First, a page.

Consolidation of media ownership has enabled the cultural narrative to be controlled by a shrinking group of players. The occasional mea culpa, like Bill Moyers’ Buying the War, is supposed to satisfy the masses that the free press is still working, but the conclusions reached in the documentary contradict that view. Although the producers don’t pretend that the media’s failure to challenge the evidence leading up to the war in Iraq was unique, they fail to explore any potential solutions. This supports the spreading view that mainstream news is nothing more than corporate propaganda.
The mainstream media is no longer the free press that is necessary for a functioning democracy. The stories that don’t get told are often the ones that citizens in a functioning democracy most need to hear. Moyer’s documentary tells one such story about the unheard reporters who were correct that the Bush Administration was lying like a rug. Another important story that is getting short shrift is that the United States is no longer a democracy. It’s worth repeating: your Federal Presidential Constitutional Republic is no longer a democratic institution, but an Oligarchy. Government “of the people, by the people, for the people” as Lincoln put it, has largely perished in the United States.
The influence the average American voter has is so small it has a statistical significance “near zero.” This is from an academic study published in 2014 and was ignored in the mainstream media. In a functioning representative democracy, the knowledge that your democracy isn’t representative of the vast majority of people and therefore doesn’t function would be considered newsworthy. While MSNBC was almost the only mainstream outlet to run the story, they did so under a limp headline and let the story die of neglect. The flip side of the story is that if you’re a billionaire, you still have all the representation money can buy.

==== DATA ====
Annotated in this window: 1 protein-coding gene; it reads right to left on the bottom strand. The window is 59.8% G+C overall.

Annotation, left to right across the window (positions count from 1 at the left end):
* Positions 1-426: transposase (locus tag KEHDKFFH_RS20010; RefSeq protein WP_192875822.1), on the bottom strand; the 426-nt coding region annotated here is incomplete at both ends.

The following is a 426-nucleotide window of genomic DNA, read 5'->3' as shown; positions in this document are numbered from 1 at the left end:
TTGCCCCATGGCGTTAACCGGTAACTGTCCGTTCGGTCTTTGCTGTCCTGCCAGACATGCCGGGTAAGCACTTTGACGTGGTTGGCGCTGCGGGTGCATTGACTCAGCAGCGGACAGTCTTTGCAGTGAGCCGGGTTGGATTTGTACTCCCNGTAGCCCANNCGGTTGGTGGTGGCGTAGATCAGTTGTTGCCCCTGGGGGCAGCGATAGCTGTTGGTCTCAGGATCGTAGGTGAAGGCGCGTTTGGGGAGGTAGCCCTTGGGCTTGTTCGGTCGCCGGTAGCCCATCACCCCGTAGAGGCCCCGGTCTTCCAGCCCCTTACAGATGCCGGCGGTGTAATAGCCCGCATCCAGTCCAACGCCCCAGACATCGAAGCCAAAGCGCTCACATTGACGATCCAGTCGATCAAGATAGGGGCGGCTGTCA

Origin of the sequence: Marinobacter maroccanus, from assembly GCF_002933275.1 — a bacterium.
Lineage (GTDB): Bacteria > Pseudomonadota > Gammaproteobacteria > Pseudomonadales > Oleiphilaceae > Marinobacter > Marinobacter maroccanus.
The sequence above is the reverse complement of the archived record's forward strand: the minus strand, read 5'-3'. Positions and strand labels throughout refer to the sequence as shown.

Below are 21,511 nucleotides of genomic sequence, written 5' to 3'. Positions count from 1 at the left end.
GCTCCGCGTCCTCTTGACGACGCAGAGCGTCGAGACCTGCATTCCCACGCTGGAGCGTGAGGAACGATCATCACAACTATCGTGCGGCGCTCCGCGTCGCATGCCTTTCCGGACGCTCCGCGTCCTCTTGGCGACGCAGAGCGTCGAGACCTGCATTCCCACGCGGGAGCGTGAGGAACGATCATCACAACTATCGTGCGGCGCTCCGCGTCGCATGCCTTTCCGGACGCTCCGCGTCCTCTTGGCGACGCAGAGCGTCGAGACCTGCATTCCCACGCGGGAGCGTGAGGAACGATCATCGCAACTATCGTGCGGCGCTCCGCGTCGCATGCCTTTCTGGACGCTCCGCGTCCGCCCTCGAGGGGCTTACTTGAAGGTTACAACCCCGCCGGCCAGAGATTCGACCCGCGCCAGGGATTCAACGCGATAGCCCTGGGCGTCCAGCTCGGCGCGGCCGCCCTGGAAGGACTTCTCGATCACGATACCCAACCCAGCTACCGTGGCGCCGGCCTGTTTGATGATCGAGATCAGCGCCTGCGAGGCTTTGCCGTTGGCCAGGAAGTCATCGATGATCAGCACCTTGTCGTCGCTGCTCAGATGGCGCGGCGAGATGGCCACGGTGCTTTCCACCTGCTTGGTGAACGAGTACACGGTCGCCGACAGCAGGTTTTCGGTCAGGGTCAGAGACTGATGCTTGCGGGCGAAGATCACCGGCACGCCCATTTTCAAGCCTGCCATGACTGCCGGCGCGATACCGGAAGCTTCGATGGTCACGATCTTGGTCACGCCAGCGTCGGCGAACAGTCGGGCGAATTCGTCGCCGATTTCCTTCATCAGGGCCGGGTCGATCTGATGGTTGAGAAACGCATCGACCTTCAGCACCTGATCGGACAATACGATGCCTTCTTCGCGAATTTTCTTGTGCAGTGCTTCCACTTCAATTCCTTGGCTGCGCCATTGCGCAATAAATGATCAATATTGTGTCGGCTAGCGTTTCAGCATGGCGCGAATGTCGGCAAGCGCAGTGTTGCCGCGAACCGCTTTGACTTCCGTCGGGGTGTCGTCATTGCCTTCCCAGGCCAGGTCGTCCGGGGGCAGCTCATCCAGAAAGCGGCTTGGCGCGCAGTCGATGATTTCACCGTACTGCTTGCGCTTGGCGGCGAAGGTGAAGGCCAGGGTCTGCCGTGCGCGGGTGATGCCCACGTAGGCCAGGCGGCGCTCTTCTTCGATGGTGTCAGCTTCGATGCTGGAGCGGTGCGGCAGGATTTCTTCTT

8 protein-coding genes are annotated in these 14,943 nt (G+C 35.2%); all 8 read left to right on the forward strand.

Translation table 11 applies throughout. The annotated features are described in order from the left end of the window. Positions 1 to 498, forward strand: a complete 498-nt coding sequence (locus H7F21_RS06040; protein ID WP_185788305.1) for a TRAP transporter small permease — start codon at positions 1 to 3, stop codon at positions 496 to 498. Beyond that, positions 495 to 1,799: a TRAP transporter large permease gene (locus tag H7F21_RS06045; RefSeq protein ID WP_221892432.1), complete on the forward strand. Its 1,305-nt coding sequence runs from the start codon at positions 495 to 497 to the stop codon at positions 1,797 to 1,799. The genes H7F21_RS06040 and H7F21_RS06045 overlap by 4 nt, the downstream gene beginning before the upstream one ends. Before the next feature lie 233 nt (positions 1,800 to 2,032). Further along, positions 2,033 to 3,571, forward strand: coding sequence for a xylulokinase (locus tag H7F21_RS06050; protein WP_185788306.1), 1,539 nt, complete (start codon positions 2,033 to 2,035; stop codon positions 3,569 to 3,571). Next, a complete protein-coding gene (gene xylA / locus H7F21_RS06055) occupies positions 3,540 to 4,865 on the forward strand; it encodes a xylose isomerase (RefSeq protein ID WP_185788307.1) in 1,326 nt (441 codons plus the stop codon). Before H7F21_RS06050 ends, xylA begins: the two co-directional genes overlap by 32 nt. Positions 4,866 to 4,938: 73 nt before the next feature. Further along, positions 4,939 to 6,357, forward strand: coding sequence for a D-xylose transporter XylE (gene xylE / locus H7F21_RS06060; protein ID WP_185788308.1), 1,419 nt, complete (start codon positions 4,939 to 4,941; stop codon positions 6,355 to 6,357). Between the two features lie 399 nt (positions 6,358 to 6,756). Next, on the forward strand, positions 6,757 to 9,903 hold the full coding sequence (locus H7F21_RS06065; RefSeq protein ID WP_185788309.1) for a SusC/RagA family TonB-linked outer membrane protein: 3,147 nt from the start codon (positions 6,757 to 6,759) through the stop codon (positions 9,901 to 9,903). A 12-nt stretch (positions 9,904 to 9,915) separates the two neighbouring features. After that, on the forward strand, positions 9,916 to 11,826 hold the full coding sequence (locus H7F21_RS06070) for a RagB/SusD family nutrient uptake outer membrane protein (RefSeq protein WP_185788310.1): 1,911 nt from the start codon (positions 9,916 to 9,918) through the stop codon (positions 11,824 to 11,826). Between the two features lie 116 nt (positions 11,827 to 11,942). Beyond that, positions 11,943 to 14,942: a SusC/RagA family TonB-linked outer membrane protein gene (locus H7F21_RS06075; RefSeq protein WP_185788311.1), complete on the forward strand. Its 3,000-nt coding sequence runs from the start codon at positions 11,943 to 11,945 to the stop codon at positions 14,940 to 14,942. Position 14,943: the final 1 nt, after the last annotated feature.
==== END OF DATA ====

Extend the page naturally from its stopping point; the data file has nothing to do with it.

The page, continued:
“Democracy” and “Freedom” are as American as apple pie, and represent core beliefs that citizens embrace as part of their identity. Presenting evidence that their core beliefs are untrue doesn’t go over well because of the psychological phenomenon called “cognitive dissonance.” This refers to the same mental discomfort a child feels when an older sibling first spills the beans about Santa Claus. Our natural human habit of avoiding pain means we tend to cling to false beliefs if the truth contradicts our long-held worldview or core values.
The pain of cognitive dissonance, the unwillingness to accept that the Bush Administration deliberately lied in order to start a war which killed thousands of Americans, contributed to the outcome that the perpetrators got away with it. That kind of massive injustice isn’t supposed to happen in America, but there are other examples. The Vietnam War, which killed over 58,000 Americans, was triggered by an incident in the Gulf of Tonkin that didn’t happen. During the Gulf War 30 years later, columnist Sydney Schanberg reminded journalists that they’d been “bamboozled” by President Johnson about Vietnam, but also lamented “the apparent amnesia of the wider American public.” Liars keep getting away with it because people prefer a soothing lie to a painful truth.
The media could do things differently, in theory, but how many reporters are willing to speak truth to power in the current climate of corporate consolidation and downsizing? What does that say about the news we see today about ISIL in Syria? The fact that the CIA largely created ISIL doesn’t get much play in the U.S., but the Guardian ran the story in the U.K. back in June. Today the drums are beating for Americans to risk their lives in a futile effort to solve a problem created by their own government. The Orwellian “War on Terror” not only cannot be won, but winning arguably isn’t even the endgame. The military-industrial complex that outgoing President Eisenhower warned of benefits enormously from ongoing conflict. Peace doesn’t pay, even for reporters.